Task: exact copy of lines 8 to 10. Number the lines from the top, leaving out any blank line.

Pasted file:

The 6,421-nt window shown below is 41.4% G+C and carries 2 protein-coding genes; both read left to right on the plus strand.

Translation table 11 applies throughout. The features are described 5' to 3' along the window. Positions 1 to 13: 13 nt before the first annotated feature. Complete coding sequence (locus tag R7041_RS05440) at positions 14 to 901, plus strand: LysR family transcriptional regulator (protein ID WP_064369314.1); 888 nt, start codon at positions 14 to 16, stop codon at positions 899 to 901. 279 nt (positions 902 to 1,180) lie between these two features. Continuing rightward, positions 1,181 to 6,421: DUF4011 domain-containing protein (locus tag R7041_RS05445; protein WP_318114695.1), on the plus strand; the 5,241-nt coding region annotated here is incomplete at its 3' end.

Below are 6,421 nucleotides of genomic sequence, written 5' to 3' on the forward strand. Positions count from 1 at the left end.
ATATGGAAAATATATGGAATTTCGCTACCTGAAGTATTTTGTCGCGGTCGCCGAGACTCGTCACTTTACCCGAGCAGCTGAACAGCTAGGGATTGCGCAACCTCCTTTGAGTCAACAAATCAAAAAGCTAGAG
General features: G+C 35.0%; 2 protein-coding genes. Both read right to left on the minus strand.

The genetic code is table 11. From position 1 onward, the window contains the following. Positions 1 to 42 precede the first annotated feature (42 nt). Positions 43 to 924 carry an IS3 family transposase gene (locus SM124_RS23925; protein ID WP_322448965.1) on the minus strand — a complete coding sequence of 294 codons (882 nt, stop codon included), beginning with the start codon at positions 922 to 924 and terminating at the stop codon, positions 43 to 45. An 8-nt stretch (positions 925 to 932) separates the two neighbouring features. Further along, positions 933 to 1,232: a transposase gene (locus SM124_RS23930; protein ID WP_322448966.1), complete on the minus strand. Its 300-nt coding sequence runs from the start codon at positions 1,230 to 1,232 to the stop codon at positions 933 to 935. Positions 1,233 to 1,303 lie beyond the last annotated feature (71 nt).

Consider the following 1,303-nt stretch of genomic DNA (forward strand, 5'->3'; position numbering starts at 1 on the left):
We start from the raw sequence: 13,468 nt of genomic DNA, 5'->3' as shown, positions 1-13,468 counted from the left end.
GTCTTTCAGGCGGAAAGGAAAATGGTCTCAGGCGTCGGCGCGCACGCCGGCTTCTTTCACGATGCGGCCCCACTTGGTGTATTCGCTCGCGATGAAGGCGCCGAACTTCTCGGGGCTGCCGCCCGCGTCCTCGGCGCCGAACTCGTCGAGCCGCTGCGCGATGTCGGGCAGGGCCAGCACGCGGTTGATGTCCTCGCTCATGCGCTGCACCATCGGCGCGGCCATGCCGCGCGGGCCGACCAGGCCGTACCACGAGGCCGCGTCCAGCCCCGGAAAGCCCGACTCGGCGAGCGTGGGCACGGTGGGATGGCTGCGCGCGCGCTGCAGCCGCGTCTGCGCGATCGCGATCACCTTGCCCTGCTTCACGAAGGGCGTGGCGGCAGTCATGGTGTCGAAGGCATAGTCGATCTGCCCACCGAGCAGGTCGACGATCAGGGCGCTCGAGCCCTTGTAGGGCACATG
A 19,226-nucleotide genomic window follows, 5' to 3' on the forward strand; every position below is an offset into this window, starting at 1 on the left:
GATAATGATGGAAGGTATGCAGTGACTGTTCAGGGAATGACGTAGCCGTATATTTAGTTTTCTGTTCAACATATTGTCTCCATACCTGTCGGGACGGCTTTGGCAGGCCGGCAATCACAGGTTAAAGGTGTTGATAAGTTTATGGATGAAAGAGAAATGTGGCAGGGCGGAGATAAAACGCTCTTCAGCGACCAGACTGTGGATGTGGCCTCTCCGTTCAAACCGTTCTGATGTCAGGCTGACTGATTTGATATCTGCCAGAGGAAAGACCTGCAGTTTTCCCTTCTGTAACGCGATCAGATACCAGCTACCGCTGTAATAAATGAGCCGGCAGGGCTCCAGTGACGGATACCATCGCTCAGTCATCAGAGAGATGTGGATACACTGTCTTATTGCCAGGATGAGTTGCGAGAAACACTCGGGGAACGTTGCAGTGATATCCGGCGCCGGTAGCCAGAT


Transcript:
We start from the raw sequence: 13,468 nt of genomic DNA, 5'->3' as shown, positions 1-13,468 counted from the left end.
GTCTTTCAGGCGGAAAGGAAAATGGTCTCAGGCGTCGGCGCGCACGCCGGCTTCTTTCACGATGCGGCCCCACTTGGTGTATTCGCTCGCGATGAAGGCGCCGAACTTCTCGGGGCTGCCGCCCGCGTCCTCGGCGCCGAACTCGTCGAGCCGCTGCGCGATGTCGGGCAGGGCCAGCACGCGGTTGATGTCCTCGCTCATGCGCTGCACCATCGGCGCGGCCATGCCGCGCGGGCCGACCAGGCCGTACCACGAGGCCGCGTCCAGCCCCGGAAAGCCCGACTCGGCGAGCGTGGGCACGGTGGGATGGCTGCGCGCGCGCTGCAGCCGCGTCTGCGCGATCGCGATCACCTTGCCCTGCTTCACGAAGGGCGTGGCGGCAGTCATGGTGTCGAAGGCATAGTCGATCTGCCCACCGAGCAGGTCGACGATCAGGGCGCTCGAGCCCTTGTAGGGCACATG
A 19,226-nucleotide genomic window follows, 5' to 3' on the forward strand; every position below is an offset into this window, starting at 1 on the left: